BOOK REVIEW – Hippy Jonny and the Banality of Life by Ryan Dodd (Graphic Novel)

By Marty Mulrooney

Hippy Jonny and the Banality of Life by Ryan Dodd

Hippy Jonny and the Banality of Life is dual national British/American graphic novelist Ryan Dodd’s debut graphic novel. It was published on the 31st of August 2011 by Tabella Publishing and has also been put onto iTunes as an app for the iPad. It tells the story of Jonny, a recently fired from his job and therefore unemployed hippy, who wishes to escape the banality of life in post credit-crunch Britain…

The art style of Hippy Jonny and the Banality of Life immediately jumps out at you from the very first page. Ryan Dodd uses dark ink lavishly – whereas most comics and graphic novels separate panels with the white of the page itself, here it is as if white ink is being used on black paper. The result is unusual and eye-catching – perhaps even more impressive, the book manages to convey a light, humourous tone throughout despite being visually very dark.

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At the beginning of the book, Jonny is called into the manager’s office at work to be told his performance has been falling over the past few months. When asked if he has anything to say for the record, Jonny replies with the words “Fuck you!” and is promptly fired. Cheering himself up with a stop at the newsagents on the way home to buy some beer and skittles (“what else do you need?”), Jonny seems to get over the news of his sudden unemployment rather quickly and plays some Xbox at his ‘pad’ before visiting his friend Ezekiel, who has a doorbell that plays “Buffalo Soldier”. Hippy Jonny and the Banality of Life starts as it means to go on – carefree and hilarious.

The reason Hippy Jonny works so well is that it’s refreshingly honest – it captures post credit-crunch Britain pretty much perfectly and even if you are nothing like Jonny, you will probably know someone who is. His friends are also comfortably familiar characters – who doesn’t have a friend who tells extremely longwinded, ultimately pointless and grossly exaggerated (probably untrue) stories? Jonny and his friends are harmless, weed-smoking, beer-chugging (cash-permitting), spaced-out slackers who are seemingly phased by nothing.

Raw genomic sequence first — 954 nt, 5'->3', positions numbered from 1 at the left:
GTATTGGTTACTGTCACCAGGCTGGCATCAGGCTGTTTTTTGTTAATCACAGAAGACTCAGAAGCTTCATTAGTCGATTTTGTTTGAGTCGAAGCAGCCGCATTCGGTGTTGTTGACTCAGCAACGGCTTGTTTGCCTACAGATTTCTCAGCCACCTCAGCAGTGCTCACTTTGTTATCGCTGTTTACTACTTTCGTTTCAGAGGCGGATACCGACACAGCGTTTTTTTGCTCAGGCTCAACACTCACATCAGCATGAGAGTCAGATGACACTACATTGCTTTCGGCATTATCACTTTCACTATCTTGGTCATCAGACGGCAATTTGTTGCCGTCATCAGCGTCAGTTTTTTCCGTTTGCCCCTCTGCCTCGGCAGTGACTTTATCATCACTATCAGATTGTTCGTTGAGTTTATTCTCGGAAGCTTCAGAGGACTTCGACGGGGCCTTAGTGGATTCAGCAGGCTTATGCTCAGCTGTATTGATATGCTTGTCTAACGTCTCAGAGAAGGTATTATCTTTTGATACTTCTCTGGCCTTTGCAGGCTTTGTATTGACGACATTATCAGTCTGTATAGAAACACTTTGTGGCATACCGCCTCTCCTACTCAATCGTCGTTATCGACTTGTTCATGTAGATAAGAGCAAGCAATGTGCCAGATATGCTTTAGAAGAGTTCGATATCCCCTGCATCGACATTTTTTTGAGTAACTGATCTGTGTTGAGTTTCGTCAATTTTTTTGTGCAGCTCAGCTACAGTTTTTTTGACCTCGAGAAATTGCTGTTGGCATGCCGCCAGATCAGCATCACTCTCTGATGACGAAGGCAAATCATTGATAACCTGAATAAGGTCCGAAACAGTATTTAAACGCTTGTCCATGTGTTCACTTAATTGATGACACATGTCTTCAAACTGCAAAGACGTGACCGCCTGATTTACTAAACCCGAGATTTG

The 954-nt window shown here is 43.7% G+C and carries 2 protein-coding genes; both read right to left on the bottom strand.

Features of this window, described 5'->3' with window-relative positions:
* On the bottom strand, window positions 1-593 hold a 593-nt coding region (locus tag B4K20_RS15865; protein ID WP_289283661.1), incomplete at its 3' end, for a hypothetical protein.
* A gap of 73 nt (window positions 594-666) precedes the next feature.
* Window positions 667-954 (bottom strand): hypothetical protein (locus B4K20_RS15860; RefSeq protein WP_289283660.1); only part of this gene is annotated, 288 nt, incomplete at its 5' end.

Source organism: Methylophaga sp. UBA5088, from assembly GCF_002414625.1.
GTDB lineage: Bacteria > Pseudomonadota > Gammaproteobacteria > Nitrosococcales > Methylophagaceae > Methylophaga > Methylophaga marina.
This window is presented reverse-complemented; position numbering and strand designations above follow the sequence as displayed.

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The story itself is almost secondary, but for once that isn’t actually such a bad thing. Just like Jonny’s life, the book swings wildly from one event to the next, but there is always an undercurrent of true purpose. By the end of the book, Jonny will find a job he enjoys – customising bikes – even if the job centre is determined to crush him, and the girl of his dreams will be his. It’s actually rather charming that Jonny doesn’t have to do much to make all of this happen – people like him always seem to land on their feet.

Hippy Jonny and the Banality of Life is a great debut graphic novel that reminds me of Scott Pilgrim creator Bryan Lee O’Malley’s work. The dialogue is sharp, the artwork is unique and the characters are extremely likable. The brief length (88 pages) certainly leaves the reader hungry for more. However, I do feel that a greater length could have strengthened the emotional core – essentially the romantic elements – of the plot, something that O’Malley always excels at. Still, whether Dodd’s next graphic novel is a follow up to Hippy Jonny and the Banality of Life or something entirely new, I’ll be first in line. A strong debut from a truly promising indie graphic novelist.

8 OUT OF 10

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